While I was talking with my friend Emily, who is an exchange student from Taiwan, she mentioned that she was excited to go to her first American wedding. This casual comment made me realize that I often forget that weddings in other countries are quite different from our own. I had never really thought about what weddings in other countries might be like, because I have not been to more than a couple American weddings myself. Emily and I emailed back and forth as she told me about one of the Taiwanese weddings that she attended back home. All weddings have the same essential goal: to unite two people. But from how invitations and gifts are done to what types of foods get served at dinner, there are many differences that make every wedding special.

Sherry: Hey Emily! Remember when you mentioned going to an American wedding? What’s a wedding in Taiwan like? We can start at the beginning, how are the invitations done?

Emily: Invitations are pretty casual. It’s pretty typical to issue a general invitation to your work colleagues, for example, and to send a formal invitation to those who respond. It’s also fine to bring a SO [significant other] or date, or even a friend who is visiting from out of town (along with their red envelopes, of course). Wedding gifts in Taiwan are cash only. The invitations are sent along with a traditional red envelope (aka the ‘red bomb’), in which you put the gift. A typical amount is about $60, but this can vary. The gifts generally pay for the wedding dinner with a little left over.

Sherry: What about the parties? I’m assuming bachelor and bachelorette parties are pretty American in culture…

Emily: There are two official parties. The first is the engagement party, held a few weeks before the wedding, in the Bride’s home town. Traditional engagement cookies are given out to the guests (people often bring these in to tea time at work). The second is the wedding party, in the groom’s home town. The ceremony is done privately, with mainly the family – in this case, a standard civil service at the courthouse. The Taiwanese civil service involves a lot more bowing than the Western one, and this is where the paperwork is done. Legal signatures are done with formal name stamps (known as chops) rather than a pen.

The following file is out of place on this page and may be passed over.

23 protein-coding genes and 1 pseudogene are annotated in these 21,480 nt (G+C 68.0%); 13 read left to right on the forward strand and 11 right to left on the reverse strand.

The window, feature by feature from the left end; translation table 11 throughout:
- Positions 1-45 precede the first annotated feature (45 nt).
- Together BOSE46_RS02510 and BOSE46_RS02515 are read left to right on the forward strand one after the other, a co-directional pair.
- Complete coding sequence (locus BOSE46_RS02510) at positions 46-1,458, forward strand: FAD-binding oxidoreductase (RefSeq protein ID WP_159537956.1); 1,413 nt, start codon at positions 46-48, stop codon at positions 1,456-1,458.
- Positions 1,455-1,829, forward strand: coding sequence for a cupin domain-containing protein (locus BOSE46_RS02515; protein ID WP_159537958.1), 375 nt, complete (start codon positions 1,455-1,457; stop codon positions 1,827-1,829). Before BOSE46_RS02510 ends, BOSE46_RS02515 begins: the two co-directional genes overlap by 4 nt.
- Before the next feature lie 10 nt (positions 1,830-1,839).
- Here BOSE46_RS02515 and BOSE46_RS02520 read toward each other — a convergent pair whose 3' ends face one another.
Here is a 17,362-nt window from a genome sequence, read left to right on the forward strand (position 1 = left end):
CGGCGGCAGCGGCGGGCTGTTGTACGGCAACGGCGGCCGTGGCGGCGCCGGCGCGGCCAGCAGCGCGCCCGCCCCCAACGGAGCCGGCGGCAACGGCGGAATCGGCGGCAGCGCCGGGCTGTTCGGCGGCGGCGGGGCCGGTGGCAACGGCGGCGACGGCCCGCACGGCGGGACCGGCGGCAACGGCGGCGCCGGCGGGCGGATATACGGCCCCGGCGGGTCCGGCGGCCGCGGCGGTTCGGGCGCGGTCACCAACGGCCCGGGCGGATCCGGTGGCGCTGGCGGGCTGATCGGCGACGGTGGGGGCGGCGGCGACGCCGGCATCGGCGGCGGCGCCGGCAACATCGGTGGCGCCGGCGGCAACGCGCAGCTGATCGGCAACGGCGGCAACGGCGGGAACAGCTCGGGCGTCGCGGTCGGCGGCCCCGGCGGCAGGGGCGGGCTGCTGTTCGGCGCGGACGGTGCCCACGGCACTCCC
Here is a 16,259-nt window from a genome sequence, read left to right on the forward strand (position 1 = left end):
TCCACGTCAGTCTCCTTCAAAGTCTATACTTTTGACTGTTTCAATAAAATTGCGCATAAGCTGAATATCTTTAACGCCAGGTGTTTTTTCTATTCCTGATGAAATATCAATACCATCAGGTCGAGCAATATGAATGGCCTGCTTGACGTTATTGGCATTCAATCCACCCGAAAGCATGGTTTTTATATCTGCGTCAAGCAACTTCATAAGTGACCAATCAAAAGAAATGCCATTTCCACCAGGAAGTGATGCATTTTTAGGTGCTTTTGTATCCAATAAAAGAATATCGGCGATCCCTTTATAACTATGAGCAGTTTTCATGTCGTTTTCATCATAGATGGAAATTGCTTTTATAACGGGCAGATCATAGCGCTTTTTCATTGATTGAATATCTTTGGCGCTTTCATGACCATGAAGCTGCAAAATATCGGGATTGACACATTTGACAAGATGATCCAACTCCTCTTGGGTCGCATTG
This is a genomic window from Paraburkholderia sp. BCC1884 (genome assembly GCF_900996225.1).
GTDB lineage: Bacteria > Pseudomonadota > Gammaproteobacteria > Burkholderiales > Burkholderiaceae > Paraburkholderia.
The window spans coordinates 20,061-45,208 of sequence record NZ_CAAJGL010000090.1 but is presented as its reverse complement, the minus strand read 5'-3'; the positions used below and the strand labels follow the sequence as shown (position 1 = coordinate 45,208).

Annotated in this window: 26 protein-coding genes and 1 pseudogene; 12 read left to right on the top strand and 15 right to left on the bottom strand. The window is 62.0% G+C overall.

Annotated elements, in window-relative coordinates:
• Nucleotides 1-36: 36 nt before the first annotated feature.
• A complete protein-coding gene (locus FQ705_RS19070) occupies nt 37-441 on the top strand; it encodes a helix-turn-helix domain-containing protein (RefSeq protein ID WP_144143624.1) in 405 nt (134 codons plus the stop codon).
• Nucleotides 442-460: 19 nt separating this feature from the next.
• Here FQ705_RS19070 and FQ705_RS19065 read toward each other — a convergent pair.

Sherry: That’s really cool. I guess they really stick to their traditions in Taiwan. Could you go through how the wedding itself works?

Emily: Professional pictures of the bride and groom are taken before the ceremony, in various poses, and often outside. There are small, wallet sized photos available at the table for guests to take.

The seating was not specified by place cards, but the tables were arranged by where the people knew the bride and groom from – for example, several tables were set up for work colleagues of the groom, which is where I sat. There were about 300 people at the dinner.

Once people are seated, the bride and groom and their (two) attendant enter, to music. The food starts to be served, and the introductions and speeches take place. In this case we had speeches not only by family, but also by high ranking guests (the groom’s former employer, for example), and were heavy on stories about the bride and groom, and praising their worthy qualities. In this case, most of the speeches were in Chinese, one in English, and a few in Japanese, with the English and Japanese ones translated to Chinese.

The bride re-enters at two later points, in progressively less fancy dresses. She starts with a BWW dress, then later a fancy party dress, then later her going away clothes. The wedding dress is rented, not bought.

Sherry: And now I want to ask about my favorite part: the food. What’s traditionally served?

Emily: The food is extensive, and alcohol is provided, as well as tea. A traditional Taiwanese festival meal is served in multiple shared dishes, which arrive at the table at varying times. You start with cold dishes and pickled (no raw vegetables though), then to various meat, vegetable and seafood dishes, and finishing with a clear soup as the last savoury dish, before finishing with fruit. Rice is *not* served at fancy banquets (basically, you’ve got enough fancy food that you don’t need to fill up on rice). Typical exotic/expensive dishes can include sea cucumber and shark’s fin soup.

During the meal, the bride and groom must, stop and drink a toast with the guests at each table (this is true for the hosts of any formal dinner). Substituting juice or tea instead of the wine or kaoliang liquor is acceptable, to prevent excessive drunkenness on the part of the couple.

Sherry: Then what happens, after dinner?

Emily: After the dinner is done, the bride appears in her third outfit, and the bride and groom leave. The guest trickle away afterwards. Small favours (candies in this case) were given out as we left. There was no dancing, and the whole dinner took about 3-4 hours.

Sherry: Wow. I could see some similarities and a lot of differences between your traditions versus American’s traditions. Thanks so much Emily! You were a lot of help!